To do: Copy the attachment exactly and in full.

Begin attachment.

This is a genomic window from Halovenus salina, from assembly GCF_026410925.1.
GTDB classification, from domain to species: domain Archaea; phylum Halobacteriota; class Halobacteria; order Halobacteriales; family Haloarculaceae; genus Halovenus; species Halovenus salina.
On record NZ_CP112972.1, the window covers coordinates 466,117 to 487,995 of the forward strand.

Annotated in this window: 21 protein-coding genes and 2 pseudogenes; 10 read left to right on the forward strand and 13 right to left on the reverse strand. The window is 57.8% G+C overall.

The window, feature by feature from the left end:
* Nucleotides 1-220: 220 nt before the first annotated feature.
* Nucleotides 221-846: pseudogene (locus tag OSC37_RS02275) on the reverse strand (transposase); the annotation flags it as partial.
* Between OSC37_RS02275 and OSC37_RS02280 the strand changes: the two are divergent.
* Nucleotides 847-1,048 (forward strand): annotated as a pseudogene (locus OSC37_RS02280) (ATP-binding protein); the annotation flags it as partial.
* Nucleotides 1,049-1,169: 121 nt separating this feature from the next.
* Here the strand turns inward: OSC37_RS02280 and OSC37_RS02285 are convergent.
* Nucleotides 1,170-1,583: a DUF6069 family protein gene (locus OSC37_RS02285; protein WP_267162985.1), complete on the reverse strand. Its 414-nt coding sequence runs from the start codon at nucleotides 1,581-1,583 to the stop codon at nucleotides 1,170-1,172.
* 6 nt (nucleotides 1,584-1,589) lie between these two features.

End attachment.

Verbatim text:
This is a genomic window from Halovenus salina, from assembly GCF_026410925.1.
GTDB classification, from domain to species: domain Archaea; phylum Halobacteriota; class Halobacteria; order Halobacteriales; family Haloarculaceae; genus Halovenus; species Halovenus salina.
On record NZ_CP112972.1, the window covers coordinates 466,117 to 487,995 of the forward strand.

Annotated in this window: 21 protein-coding genes and 2 pseudogenes; 10 read left to right on the forward strand and 13 right to left on the reverse strand. The window is 57.8% G+C overall.

The window, feature by feature from the left end:
* Nucleotides 1-220: 220 nt before the first annotated feature.
* Nucleotides 221-846: pseudogene (locus tag OSC37_RS02275) on the reverse strand (transposase); the annotation flags it as partial.
* Between OSC37_RS02275 and OSC37_RS02280 the strand changes: the two are divergent.
* Nucleotides 847-1,048 (forward strand): annotated as a pseudogene (locus OSC37_RS02280) (ATP-binding protein); the annotation flags it as partial.
* Nucleotides 1,049-1,169: 121 nt separating this feature from the next.
* Here the strand turns inward: OSC37_RS02280 and OSC37_RS02285 are convergent.
* Nucleotides 1,170-1,583: a DUF6069 family protein gene (locus OSC37_RS02285; protein WP_267162985.1), complete on the reverse strand. Its 414-nt coding sequence runs from the start codon at nucleotides 1,581-1,583 to the stop codon at nucleotides 1,170-1,172.
* 6 nt (nucleotides 1,584-1,589) lie between these two features.